Lehmann Maupin is pleased to announce Blowin' in the Wind, Nari Ward's eighth exhibition with the gallery and first solo exhibition in Hong Kong. For this new body of work the New York-based artist, renowned for his ability to combine politics and historical references with personal identity, creates a show that is unifying and humanistic at a time of extreme division worldwide. Following his critically-lauded retrospective We The People that premiered at the New Museum, Ward has established himself as an opposing voice amidst current dominant narratives. Distancing himself from superficial interpretation and overt political commentary, Ward instead provides a perspective on the dichotomy of power and its aesthetic and cultural manifestations. There will be an opening reception with the artist on Monday, March 16, from 6 to 8 PM at the Pedder Building.
Early in his career Ward built a reputation for repurposing found objects and placing them in juxtapositions that highlight their functional purposes, cultural associations, and metaphorical potential. Often choosing media sourced from his neighbourhood, his proximity and intimacy to these materials allowed Ward to subtly incorporate his own lived experience into the work. This methodology has persisted throughout his career, evolving as he has pushed the boundaries of his dominant medium of sculpture and assemblage into wall mounted works that engage with the history of art as well as consumer culture and social justice issues.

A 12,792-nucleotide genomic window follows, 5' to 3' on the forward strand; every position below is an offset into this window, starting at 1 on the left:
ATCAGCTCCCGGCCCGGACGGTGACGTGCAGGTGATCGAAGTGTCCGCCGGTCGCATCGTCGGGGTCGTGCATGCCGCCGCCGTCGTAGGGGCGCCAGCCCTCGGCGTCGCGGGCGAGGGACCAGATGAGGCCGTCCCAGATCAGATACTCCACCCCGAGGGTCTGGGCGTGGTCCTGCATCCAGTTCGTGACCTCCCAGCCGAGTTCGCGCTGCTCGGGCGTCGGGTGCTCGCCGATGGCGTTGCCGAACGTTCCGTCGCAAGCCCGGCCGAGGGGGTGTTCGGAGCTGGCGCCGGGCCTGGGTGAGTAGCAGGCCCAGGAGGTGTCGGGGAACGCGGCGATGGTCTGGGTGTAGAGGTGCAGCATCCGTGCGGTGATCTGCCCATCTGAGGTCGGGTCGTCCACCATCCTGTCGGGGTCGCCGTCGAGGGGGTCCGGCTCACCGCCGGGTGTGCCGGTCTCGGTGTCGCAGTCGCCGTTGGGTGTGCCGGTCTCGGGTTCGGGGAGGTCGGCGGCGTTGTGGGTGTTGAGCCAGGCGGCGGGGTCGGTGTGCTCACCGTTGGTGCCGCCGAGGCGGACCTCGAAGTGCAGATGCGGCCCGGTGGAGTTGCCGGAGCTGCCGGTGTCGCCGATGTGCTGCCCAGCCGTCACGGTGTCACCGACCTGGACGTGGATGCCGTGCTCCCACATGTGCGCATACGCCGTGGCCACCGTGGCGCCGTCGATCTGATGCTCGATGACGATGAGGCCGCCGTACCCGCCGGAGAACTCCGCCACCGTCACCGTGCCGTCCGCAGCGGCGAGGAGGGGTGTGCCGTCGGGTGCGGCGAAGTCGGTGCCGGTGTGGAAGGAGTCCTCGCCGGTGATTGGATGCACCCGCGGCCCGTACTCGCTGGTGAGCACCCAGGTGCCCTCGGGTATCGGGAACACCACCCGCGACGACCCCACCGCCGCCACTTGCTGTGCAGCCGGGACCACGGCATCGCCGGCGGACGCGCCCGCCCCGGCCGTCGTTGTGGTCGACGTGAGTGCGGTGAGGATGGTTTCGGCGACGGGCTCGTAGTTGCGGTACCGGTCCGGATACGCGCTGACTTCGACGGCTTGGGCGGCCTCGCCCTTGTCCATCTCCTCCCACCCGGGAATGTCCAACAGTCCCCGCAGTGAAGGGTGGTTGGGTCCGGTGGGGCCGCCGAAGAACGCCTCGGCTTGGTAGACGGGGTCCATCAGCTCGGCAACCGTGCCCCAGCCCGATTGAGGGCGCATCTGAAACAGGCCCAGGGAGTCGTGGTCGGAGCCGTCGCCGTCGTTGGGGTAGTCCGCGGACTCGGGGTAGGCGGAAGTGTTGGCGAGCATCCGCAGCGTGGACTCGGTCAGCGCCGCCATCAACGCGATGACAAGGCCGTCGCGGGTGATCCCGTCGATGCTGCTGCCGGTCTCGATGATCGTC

Among the works debuted in the exhibition is a new series that references the heraldry designs of Western Europe used for decoration and to distinguish opposing groups during times of battle and pageantry. In these sculptural works, which resemble shields with a similar type of insignia, Ward offers a subversive take on the authority, power, and privilege these symbols historically signify. By replacing typical heraldic motifs like an eagle or weapon with more absurd or mundane icons like a smartphone, tea kettle, hand mirror, or hand tools, Ward destabilises the power-lineage these images convey. Rendering this imagery in copper—a material often used by the artist for its historical significance and conductive properties—not only disturbs this traditional iconography but also hints more broadly at the human tendency to strive for power and authority.
Ward has also created two new works from his signature shoelace series where he renders words and phrases out of shoelaces inserted into a wall. For the artist, who ascribes a certain amount of animism to his materials, the shoelaces make general reference to an anonymous mass of people through their ubiquitous universal use. The audience's familiarity with this material is tantamount, as Ward prioritises the experience of the viewer and their ability to find a personal entry point over grand, overarching ideology and statement.
One of the new works features the titular phrase, Blowin' in the Wind, and the other a clenched fist, the universal symbol of solidarity. Bob Dylan adapted the melody for Blowin' in the Wind (1962) from the spiritual No More Auction Block for Me, which dates back to the Civil War and was sung by slaves fleeing to Canada after Britain abolished slavery in 1833. The song represented defiance, survival, grief, and resolution, and Dylan's adaptation became an anthem for the civil rights movement. Ward uses these two symbols to present a conceptual framework for the exhibition, foregrounding strength in the face of adversity.